A particular individual contributor I know is constantly hammering her manger to know when she will be promoted to manager. It is a consistent cry, “I’m ready to be promoted to manager, why won’t you promote me?” The thing is that this individual is a pretty good individual contributor. Her work is trust worthy, she delivers work on time, and gets along well with everyone. So, what’s the problem you might ask? Why not promote her to manager? Here is an example of the reason for her manager’s reluctance. A client decided to in-source some work. The result was fewer hours of work for her business unit, and a negative impact to employees. When the business asked this individual for counsel on the process of moving through this transition, her first response was, “Well, since I didn’t know anything about this, I can’t tell you.” Recently I needed some records for reference in a legal matter. I called on this individual to provide me her records. She didn’t quite understand the urgency which resulted in a fire drill, so to speak. When I explained that I was in the midst of a legal discussion, her first comment was, “I hope it is not because of something I did.” Here is the problem. This individual sees herself as a victim. Nothing is her fault, and everything is her fault. She thinks the world revolves around her. Things are done to her. She feels no sense of ownership, no thought of providing a solution.
So, what’s the problem? Her work is reliable. She’s friendly and enjoyable. The problem is that she is good at managing processes but she is does not exhibit the qualities that this business has decided are crucial to the success of its people leaders. How do you determine whether or not someone exhibits desirable leadership behaviors? You get out and observe. Leave your office. Sit in on manager staff meetings. Observe leadership during meetings. Talk with their direct reports and peers. Observation is the key to understanding competency in leadership behaviors. And why are leadership behaviors so important, you might ask? Employee engagement is one important answer.
Why Should We Care?
A 2005 study by the Gallup organization found that disengaged employees cost American companies between $250 and $350 billion a year. (BlessingWhite. 2008. The state of employment engagement – 2008: North American overview. Princeton, NJ) High employee engagement increases employer return on investment on human capital. An engaged employee is loyal, invested, more innovative, willing to take risks. My experience has tested and proven that one of the most effective ways to positively impact engagement is to improve the employee value proposition. And, one of the most significant pillars in that employee value proposition is the relationship with their manager. So, given these proven factors, it follows that the behaviors of people leaders are foundational to the employee value proposition, and thus impact return on investment in human capital.
Just What Does Leadership Look Like?
Okay, now that we’ve taken a scholastic look at this, let’s talk about the practical. Employees just are not going to go beyond robotic movement to emotional investment in success of the organization unless they believe their leaders truly care. What leadership behaviors convey this message? Scads of employees have recently shared this list of desirable leadership traits with me:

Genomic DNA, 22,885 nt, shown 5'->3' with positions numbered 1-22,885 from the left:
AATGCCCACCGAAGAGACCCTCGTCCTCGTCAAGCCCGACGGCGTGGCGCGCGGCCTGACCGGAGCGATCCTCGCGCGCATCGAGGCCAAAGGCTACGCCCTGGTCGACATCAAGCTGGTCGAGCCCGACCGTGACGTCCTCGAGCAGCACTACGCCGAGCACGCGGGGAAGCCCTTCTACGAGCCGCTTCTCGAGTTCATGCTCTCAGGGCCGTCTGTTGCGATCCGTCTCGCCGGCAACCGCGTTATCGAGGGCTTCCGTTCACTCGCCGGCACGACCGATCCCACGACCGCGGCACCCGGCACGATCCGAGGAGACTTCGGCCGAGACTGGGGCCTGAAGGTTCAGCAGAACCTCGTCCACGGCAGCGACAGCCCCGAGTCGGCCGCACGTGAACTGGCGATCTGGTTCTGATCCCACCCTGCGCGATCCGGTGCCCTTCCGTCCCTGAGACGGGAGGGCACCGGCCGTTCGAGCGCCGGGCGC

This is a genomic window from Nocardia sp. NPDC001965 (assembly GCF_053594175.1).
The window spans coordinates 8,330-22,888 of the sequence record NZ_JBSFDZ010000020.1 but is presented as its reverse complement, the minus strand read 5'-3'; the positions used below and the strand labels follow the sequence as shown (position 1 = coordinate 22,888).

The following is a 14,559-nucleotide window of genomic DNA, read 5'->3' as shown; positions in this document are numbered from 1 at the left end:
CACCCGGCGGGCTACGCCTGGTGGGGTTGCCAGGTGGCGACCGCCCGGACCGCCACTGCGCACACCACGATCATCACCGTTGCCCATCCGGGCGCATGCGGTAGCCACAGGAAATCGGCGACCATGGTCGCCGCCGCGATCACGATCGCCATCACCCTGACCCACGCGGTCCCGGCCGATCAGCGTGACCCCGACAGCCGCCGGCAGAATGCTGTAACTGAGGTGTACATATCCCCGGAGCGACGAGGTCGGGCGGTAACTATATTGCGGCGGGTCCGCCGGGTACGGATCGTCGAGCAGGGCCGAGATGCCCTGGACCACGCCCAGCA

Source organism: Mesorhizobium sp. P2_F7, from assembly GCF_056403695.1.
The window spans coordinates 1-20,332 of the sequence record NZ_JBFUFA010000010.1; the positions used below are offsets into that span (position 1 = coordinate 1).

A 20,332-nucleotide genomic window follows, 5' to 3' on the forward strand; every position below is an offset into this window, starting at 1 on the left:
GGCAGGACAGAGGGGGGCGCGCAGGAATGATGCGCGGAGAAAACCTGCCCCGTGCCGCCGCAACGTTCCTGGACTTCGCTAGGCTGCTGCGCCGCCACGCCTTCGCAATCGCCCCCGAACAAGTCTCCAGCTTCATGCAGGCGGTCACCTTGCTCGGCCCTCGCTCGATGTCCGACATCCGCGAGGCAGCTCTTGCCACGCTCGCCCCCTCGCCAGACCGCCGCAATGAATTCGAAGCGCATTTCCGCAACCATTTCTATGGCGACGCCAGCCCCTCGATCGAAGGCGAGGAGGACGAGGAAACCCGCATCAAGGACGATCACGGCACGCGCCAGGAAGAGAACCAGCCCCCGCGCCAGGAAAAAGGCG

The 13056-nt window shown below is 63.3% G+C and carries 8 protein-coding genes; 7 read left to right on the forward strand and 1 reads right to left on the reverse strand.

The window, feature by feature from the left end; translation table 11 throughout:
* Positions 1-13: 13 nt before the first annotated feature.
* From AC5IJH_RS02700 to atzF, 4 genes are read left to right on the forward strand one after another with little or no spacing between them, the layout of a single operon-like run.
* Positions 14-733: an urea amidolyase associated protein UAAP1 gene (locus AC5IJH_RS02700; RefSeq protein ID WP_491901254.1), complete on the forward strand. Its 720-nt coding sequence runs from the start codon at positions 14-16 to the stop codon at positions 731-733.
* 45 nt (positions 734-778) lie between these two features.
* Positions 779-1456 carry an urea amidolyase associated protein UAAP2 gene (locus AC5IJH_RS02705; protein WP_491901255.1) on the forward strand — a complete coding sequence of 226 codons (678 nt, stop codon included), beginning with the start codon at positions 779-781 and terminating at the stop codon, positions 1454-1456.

- Convey a vision
- Foster an environment of innovation
- Trust your team
- Hold people accountable
- Inspire others
Measure Leadership Behaviors
To increase leadership skills in your organization, I recommend a 6 – step structured process:
- Define desirable leadership behaviors
- Articulate what each behaviors looks like
- Define how you will identify the behavior
- Define what the behavior looks like demonstrated in three specific phases: developing state, maturing state, and sustainable state
- Grade leaders on their progress, giving a current state value and rating through observation of demonstrated behaviors as part of your management routine at a defined cadence
- Hold leaders accountable to changing and developing in the defined desirable behaviors through these three phases. Provide opportunities for leaders to develop up, or out.
No doubt about it, the investment in time to work through this structure takes time and energy. But it is an investment, and with applied rigor you will experience a return of significant proportion.
Now, you know this blog is about applying Biblical principles to practical 21st century leadership. So let’s look at a Biblical model of what it looks like to hold leaders accountable to demonstrate observable desirable traits. From the historical account in 2 Kings chapter 5 Elisha had a team member, Gehazi, who defied his orders and practiced dishonesty. The consequence was that Gehazi ended up with leprosy. Of course, in 21st century America we don’t experience the physical ailment of leprosy. However, we do experience loss of credibility. Once a leader has exhibited behaviors that result in a loss of credibility and trust, they have leprosy; in a metaphorical sense. Folks just won’t follow these leaders any more. They’re no longer effective. They never move from the developing to the sustained phase of maturity in leadership.
Back to this individual contributor bent on promotion without an equal willingness to invest in herself relative to developing leadership skills. Until she understands the difference between managing processes and leading the way, we will be happy to maintain her contribution as a reliable tactical individual contributor. It is her choice.